Something I think is important, but not talked too much, is the need to knuckle-down and keep focussed on delivery when things aren’t going well – and there will be times when progress feels slow or organisational politics are challenging – and to keep the positive focus that the programme of transformation will lead to results, and importantly culture change.
Q – You frequently talk about the Energise Rocket – what is it? and why is this so important in delivering analytics?
A – Ha, the Energise Rocket! Well, that’s something I know is close to your heart. For me, it’s the human aspect, and about the energy that can be harnessed within a collective of people to deliver success. We’ve talked about strategy and how critical it is, but it can also be something that’s dry and difficult for people to engage with at a meaningful level. I feel, however, that what people can engage with is being part of something that’s fundamentally changing things for the better – and in the case of healthcare that’s likely to be about saving lives and improving outcomes.
From experience I’ve found that a great way to great a culture of energy and success is to square up to the really big and difficult problems and seek to solve them in innovative ways. I think our Qlik Analytical Command Centre is a great example of that, it’s of course a physical space and a software solution but it’s a lot more than that – we’re augmenting real-time decision making through some great value-adding technology such as write-back, alerting and autonomous machine learning but we’re also creating a ‘space’ where humans can harness this technology and be creative. I think that’s an exciting concept – the creativity potential of the human: technology interface.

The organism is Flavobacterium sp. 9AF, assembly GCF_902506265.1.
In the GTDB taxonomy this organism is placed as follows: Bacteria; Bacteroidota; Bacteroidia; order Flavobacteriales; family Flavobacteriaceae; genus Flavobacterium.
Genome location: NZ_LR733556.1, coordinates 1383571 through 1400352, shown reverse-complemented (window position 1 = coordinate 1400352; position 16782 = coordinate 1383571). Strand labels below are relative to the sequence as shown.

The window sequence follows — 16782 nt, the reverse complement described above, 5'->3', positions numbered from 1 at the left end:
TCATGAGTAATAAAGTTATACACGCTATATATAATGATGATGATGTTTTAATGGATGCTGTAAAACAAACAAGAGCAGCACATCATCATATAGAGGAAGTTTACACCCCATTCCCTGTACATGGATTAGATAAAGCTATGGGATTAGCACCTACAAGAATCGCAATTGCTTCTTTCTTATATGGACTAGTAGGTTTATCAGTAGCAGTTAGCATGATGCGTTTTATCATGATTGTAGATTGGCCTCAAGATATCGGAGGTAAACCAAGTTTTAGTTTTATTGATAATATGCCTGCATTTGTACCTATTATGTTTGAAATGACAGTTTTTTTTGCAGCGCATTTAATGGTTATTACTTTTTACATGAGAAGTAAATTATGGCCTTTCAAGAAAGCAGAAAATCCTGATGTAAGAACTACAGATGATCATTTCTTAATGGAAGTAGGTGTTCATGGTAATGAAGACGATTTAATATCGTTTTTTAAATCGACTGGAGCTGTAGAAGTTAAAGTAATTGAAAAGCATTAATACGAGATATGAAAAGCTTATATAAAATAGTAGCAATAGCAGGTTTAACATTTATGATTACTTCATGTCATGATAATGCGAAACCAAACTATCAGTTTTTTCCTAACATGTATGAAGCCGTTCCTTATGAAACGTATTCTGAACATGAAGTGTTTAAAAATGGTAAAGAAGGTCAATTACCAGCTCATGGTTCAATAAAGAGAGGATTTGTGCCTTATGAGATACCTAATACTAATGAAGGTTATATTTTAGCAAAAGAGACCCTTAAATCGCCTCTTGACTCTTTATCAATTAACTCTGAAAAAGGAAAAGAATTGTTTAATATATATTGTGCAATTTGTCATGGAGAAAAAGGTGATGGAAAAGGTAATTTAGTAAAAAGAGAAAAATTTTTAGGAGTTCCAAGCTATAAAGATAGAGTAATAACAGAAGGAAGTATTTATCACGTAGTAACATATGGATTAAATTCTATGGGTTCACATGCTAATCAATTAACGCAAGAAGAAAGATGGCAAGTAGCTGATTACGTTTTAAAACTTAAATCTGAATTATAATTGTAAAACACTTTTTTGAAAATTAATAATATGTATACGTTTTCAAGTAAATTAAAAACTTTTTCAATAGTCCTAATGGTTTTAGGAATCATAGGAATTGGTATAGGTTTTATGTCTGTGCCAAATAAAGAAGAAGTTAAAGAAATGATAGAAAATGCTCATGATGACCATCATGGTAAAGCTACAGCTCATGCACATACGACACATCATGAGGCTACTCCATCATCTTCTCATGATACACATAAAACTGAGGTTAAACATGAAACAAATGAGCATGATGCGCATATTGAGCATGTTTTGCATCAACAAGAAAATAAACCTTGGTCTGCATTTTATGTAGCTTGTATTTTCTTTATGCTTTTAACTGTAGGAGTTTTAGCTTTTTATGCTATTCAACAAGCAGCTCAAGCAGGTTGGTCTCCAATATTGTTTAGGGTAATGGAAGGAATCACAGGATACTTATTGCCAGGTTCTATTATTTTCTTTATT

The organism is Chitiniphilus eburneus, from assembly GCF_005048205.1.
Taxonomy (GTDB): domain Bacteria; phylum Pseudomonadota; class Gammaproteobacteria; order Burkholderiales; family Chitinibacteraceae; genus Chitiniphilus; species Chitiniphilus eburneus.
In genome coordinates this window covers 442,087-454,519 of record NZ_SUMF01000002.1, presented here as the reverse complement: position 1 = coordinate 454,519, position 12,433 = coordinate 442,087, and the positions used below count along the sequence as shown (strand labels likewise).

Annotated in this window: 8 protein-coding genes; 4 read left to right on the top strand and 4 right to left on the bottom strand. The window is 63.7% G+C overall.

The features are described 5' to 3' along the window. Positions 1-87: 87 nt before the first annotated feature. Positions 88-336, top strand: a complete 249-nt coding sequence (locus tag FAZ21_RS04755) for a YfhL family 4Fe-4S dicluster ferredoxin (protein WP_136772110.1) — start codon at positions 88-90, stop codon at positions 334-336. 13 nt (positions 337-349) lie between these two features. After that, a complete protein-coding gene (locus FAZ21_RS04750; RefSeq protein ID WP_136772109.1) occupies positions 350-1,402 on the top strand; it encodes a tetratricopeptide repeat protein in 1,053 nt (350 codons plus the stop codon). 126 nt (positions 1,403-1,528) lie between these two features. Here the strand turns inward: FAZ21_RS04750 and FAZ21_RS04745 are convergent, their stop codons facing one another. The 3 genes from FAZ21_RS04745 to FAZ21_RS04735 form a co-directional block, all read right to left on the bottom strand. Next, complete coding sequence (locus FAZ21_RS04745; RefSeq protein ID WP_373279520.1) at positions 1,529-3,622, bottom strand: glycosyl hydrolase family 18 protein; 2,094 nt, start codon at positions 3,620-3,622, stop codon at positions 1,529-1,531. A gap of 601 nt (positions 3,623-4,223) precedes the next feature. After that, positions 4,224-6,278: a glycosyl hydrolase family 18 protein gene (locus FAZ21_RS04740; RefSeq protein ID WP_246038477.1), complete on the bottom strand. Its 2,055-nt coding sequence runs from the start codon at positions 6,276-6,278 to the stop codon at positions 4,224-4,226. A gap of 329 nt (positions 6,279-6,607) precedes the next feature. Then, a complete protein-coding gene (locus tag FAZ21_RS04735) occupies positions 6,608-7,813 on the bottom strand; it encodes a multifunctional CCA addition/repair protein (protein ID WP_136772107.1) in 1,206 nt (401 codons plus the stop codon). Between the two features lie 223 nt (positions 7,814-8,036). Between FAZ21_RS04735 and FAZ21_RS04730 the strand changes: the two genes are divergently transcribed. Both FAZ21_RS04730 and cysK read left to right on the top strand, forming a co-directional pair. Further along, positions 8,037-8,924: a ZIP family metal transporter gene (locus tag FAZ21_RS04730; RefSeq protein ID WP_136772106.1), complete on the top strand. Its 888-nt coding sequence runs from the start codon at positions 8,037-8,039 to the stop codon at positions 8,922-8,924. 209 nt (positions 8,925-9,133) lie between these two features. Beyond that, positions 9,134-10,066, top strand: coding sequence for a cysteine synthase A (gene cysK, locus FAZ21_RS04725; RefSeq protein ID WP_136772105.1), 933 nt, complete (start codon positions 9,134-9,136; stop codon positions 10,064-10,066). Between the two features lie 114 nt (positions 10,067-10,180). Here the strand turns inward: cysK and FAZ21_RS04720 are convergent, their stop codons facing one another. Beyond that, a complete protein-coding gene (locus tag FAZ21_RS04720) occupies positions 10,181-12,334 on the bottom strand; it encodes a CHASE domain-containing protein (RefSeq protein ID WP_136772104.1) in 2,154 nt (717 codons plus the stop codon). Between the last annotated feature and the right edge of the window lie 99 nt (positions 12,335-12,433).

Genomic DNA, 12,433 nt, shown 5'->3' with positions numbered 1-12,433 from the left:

Q – You have a great collaborative approach both internally and externally – how important is this in the world of implementing analytics?
A- It’s fundamental to me. The Qlik GTA represents the benefits of collaboration and I feel privileged to be part of a community of data, analytics and AI professionals that are so willing to share ideas and innovation across organisation, customer, vendor and geo-political boundaries. Although there are obviously differences between organisational goals across industry verticals and from state to state, there are also significant commonalities that can be aligned into blueprints for success. I’m very grateful for the generosity in time and engagement that I’ve received when talking to health systems around the world, and data and analytics professionals globally – it inspires me and drives me to share my experiences and to aim for excellence in terms of the organisation I work for.
Q – You have created a really good technology stack and combine different technologies to solve tricky business problems – what’s the key to this success?
A – I believe, as a customer, in having the flexibility to choose the technologies that will best enable success. And with the surge towards cloud technology becoming ‘the norm’ we’re seeing the barriers to interoperability and integration rapidly disappear. Every organisation is different and has unique challenges and opportunities and a flexible technology stack can help ensure that the best solutions can be implemented. I’m opposed to vendor lock-in which I feel can hinder creativity and is strategically a bad place for both a vendor and customer.